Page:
New York Post
By: Lisa Fickenscher
Shake Shack burgers are worth a trip — unless you have to get soaking wet.
An especially rainy May and June in the Northeast has likely put a damper on sales at Shake Shack’s burger joints, which rely heavily on open-air seating, according to a Wall Street analyst.
The New York-based chain founded by Danny Meyer will likely see its same-store sales drop 2.5 percent in the current quarter, according to Goldman Sachs — a downbeat view versus the consensus expectation for a 0.4-percent gain.
Goldman analyst Karen Holthouse notes that Shake Shack’s flagship in the middle of Madison Square Park in Manhattan is “entirely outdoors,” with customers frequently forced to queue up and wait outside for their burgers and fries.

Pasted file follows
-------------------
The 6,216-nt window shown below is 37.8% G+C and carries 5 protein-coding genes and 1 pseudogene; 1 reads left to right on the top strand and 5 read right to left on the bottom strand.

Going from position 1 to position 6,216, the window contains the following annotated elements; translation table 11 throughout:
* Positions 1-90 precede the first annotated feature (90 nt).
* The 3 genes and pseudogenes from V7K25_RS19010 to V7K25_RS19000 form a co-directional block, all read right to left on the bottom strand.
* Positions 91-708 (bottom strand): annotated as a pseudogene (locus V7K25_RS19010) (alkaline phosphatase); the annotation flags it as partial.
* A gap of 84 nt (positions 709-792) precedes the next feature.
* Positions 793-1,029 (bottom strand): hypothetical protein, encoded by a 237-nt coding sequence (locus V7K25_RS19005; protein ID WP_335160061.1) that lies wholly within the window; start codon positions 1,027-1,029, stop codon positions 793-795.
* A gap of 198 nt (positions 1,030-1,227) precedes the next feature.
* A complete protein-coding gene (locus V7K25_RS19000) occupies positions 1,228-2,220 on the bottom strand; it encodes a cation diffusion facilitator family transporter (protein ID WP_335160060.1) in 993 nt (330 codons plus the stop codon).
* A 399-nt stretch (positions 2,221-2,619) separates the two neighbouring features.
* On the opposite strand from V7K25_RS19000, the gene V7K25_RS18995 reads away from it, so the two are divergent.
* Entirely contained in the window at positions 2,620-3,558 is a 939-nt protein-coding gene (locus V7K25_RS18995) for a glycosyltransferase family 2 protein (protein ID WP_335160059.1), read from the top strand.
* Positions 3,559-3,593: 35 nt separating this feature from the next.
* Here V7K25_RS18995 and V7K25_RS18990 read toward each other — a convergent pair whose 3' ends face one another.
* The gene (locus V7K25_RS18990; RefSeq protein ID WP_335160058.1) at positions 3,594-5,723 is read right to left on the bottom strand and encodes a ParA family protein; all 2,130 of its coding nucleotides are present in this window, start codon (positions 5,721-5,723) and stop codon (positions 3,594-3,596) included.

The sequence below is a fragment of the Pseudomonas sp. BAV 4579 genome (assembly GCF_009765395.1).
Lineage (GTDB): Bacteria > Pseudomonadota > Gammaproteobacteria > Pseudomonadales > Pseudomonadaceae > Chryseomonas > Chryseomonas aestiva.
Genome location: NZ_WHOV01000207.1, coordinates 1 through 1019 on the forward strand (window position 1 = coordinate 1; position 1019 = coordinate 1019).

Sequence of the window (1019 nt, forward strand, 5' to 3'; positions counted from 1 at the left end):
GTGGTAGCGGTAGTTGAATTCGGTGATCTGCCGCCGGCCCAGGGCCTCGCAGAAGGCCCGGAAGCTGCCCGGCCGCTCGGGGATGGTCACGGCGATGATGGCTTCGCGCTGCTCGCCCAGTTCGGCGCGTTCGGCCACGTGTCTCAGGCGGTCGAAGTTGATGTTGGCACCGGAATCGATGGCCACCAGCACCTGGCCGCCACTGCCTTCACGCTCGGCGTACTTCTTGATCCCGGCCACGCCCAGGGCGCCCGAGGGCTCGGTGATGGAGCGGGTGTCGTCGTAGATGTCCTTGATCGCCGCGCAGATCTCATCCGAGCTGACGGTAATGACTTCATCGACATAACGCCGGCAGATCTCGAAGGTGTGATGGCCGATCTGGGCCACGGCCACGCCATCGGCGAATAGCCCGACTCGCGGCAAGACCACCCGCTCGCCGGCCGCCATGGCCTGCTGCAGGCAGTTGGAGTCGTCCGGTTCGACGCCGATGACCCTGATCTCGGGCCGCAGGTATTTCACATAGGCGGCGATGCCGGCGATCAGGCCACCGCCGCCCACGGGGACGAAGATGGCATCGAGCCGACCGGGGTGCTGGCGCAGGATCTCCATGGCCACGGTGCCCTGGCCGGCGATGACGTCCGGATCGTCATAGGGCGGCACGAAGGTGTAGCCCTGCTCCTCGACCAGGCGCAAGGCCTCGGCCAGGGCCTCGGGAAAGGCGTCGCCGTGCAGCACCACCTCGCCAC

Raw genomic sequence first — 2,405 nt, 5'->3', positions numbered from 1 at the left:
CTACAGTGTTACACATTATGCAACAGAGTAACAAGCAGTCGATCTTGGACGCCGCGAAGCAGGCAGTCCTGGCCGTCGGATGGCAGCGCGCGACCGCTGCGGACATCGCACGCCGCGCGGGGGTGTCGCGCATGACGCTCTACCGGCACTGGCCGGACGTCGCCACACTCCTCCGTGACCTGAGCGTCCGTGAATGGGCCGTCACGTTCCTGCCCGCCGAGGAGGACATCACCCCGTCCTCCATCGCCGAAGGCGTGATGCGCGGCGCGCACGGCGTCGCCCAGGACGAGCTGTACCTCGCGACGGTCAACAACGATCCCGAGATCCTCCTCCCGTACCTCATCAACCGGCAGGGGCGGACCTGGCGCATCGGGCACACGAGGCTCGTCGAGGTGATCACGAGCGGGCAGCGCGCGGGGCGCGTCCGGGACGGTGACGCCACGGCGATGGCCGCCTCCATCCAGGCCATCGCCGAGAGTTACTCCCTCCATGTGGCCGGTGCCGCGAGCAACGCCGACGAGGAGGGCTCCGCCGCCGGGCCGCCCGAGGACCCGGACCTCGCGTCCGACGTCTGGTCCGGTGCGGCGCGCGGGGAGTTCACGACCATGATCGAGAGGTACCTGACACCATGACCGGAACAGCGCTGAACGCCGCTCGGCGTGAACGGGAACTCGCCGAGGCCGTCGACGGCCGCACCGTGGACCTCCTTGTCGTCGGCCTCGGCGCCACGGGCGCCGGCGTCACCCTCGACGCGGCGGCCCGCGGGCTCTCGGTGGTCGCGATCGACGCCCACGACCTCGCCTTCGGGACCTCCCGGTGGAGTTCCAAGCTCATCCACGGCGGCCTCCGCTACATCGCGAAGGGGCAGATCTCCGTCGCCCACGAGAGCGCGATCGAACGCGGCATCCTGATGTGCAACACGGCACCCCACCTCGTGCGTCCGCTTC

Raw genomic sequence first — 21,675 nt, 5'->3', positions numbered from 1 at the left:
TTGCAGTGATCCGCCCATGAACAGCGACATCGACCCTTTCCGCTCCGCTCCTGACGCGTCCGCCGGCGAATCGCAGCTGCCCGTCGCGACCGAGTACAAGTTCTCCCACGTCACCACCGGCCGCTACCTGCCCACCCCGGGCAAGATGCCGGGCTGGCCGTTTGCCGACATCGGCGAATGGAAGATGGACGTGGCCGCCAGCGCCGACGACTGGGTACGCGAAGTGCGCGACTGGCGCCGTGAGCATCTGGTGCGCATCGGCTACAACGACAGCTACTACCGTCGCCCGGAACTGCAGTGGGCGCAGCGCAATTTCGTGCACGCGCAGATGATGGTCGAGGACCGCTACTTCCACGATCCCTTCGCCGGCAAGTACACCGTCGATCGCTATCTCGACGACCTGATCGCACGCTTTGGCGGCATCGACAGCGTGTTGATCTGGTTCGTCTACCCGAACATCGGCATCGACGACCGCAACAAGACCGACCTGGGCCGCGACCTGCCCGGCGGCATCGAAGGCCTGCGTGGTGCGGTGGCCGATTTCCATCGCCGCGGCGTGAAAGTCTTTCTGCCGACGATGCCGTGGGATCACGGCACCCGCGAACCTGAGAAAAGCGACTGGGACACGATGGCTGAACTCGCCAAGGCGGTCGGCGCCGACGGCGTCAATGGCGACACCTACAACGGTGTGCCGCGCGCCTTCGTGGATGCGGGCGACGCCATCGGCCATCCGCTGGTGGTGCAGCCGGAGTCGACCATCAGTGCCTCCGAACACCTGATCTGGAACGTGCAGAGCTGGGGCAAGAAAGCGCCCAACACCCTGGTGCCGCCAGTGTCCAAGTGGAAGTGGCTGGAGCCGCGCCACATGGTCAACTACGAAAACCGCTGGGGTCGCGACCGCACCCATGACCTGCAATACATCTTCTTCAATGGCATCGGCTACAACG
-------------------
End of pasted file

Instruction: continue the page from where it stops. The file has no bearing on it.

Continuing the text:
Six of Shake Shack’s 11 Big Apple eateries have outdoor seating, Holthouse noted. And at the Shake Shack on the Upper West Side at 366 Columbus Ave., the kitchen is bigger than the entire seating area, frequently forcing patrons onto park benches across the street around the Natural History Museum.
There were 14 days of inclement weather from May 4 through June 25, compared with just eight days of rain over the same period a year ago, Goldman noted.
The weather theory is not so far-fetched. The Cheesecake Factory recently pre-announced that its same store sales for the second quarter are down 1 percent and blamed the “weather headwinds” in the East and Midwest because the chain couldn’t seat diners on its patios.
For restaurants with outdoor seating, bad weather is “a double whammy” said Evan Gold, executive vice president of Planalytics, which tracks weather trends for retailers.
“Diners shift to delivery services or drive-thru when it rains, and restaurants don’t make up those lost sales,” Gold said. “It’s not like someone will order two lunches the next day when it stops raining.”